How we did it
October 26, 2007
Six months after we Announced the launch of the Business Today-Mercer-TNS India Best Companies to Work for in India Survey, the seventh successive year that we’re bringing it to you, the response continues to overwhelm us. This year, 129 companies registered for the survey, of which 94 completed all the formalities and made it to the final long list, proving yet again that this remains the most comprehensive and respected survey of workplace satisfaction in the country.
Business Today collaborates with two partners for this survey: global HR consultancy firm Mercer—which is our knowledge partner, responsible both for the methodology and the analysis—and TNS India, the domestic arm of the eponymous market research firm—which handles the front-end functions like registration, data collection and query resolution.
Many of the participants are Mercer’s clients. To avoid possible conflicts of interest, TNS sent Mercer the collected data under a numerical code and not the company name. The code numbers and company names were matched only after Mercer had completed the analysis of the data. Until last year, we only profiled the 10 best employers. This year, based on participant request, we have decided to feature the top 15. Names and data submissions by other participants remain confidential.
As in previous years, there were only two eligibility criteria— at least four years of operations in the country and a headcount of at least 200 white collar employees.
We followed the same method as last year. Participants were asked to provide financial information, manpower statistics, and the contact details for its employees, alumni, campuses, etc. Then, the HR representative of each company was administered an HR Process and Policy Review Questionnaire to gain an insight into the HR policies and practices.
An employee diagnostic tool, Internal Employee Perception Questionnaire, was administered in parallel to a random sample of employees (participating companies were asked to give a large list of employees and the respondents were picked at random.) And finally, we sought feedback from new employees, alumni, campuses and search firms through four dip-stick Stakeholder Perception Questionnaires.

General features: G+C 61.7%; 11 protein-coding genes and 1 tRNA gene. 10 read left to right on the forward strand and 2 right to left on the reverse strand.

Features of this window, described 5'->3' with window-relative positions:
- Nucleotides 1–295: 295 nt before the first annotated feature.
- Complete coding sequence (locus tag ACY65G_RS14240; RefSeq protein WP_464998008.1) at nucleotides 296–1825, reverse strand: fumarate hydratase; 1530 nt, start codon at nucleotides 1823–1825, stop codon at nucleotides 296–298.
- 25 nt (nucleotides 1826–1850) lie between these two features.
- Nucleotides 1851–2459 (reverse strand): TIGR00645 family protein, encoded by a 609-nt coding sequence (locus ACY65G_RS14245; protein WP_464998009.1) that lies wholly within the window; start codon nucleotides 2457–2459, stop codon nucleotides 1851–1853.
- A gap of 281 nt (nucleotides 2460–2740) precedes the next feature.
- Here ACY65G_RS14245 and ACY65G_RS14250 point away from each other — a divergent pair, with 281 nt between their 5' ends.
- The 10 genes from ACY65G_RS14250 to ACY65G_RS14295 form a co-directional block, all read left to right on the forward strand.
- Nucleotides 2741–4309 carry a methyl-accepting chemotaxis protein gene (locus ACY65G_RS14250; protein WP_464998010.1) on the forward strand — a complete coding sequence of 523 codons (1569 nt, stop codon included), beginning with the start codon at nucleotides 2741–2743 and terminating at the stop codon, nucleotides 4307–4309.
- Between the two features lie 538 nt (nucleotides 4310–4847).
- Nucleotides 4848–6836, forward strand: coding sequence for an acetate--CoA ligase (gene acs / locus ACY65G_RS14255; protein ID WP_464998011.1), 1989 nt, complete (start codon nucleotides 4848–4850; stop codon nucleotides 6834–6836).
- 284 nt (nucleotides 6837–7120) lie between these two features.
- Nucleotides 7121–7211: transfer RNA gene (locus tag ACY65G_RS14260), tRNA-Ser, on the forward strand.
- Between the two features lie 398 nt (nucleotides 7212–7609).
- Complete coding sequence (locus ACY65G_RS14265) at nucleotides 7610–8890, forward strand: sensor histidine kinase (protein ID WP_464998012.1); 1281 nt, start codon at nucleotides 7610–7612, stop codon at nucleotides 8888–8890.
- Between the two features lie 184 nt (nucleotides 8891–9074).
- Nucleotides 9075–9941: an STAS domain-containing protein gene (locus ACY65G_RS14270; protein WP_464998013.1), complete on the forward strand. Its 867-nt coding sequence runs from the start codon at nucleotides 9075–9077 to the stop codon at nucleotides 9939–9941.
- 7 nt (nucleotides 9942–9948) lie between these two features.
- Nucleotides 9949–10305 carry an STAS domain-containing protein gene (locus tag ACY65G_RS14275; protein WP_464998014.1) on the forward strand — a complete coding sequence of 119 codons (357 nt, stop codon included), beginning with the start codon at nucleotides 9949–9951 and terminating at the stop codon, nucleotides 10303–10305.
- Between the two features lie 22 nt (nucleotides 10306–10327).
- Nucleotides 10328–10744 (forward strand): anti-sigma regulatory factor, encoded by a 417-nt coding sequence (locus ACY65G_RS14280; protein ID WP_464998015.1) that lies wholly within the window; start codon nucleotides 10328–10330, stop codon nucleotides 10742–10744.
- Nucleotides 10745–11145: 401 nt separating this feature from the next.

As mentioned above, the collected data was forwarded by TNS to Mercer for analysis under unique company code numbers. The Mercer team then analysed the responses on the four quadrants mentioned below. While the basic methodology, quadrants, weightages and intent behind the information sought remain the same as in previous years, we fine-tuned three of the quadrants to better capture newer progressive practices in the realm of HR and the nuances that differentiate a best employer from the rest.
Internal Employee Perception Questionnaire
This quadrant was redesigned to align it with Mercer’s global engagement model, which is based on several years of worldwide research on employee perceptions. Responses were analysed on dimensions such as rewards, work processes, information flows, decision making and management structure that were further broken down into sub-categories as well as an engagement index.
HR Process and Policy Questionnaire
Many new dimensions were added to this quadrant to better capture the progressive HR practices expected of a best employer. Talent management, closed loop learning and HR measurement received greater focus this year.
In addition to metrics around training, HR investments, career velocity and attrition, this year, we looked at new aspects such as the dilution in gender diversity ratios as one climbs up the ladder as well as the increments given to employees over the last three years compared to the industry. Stakeholder Perception No changes were made to this quadrant.
Scores and Rankings
The individual scores on these quadrants are not absolute reflections of year-on-year performance of a company. In fact, a majority of the participants have witnessed a drop in score in the HR Process and Policy or HR Metrics Quadrants compared to last year. A slightly lower score in comparison to the previous year indicates that the performance bar has been raised. A significantly lower score, however, may be a cause for concern.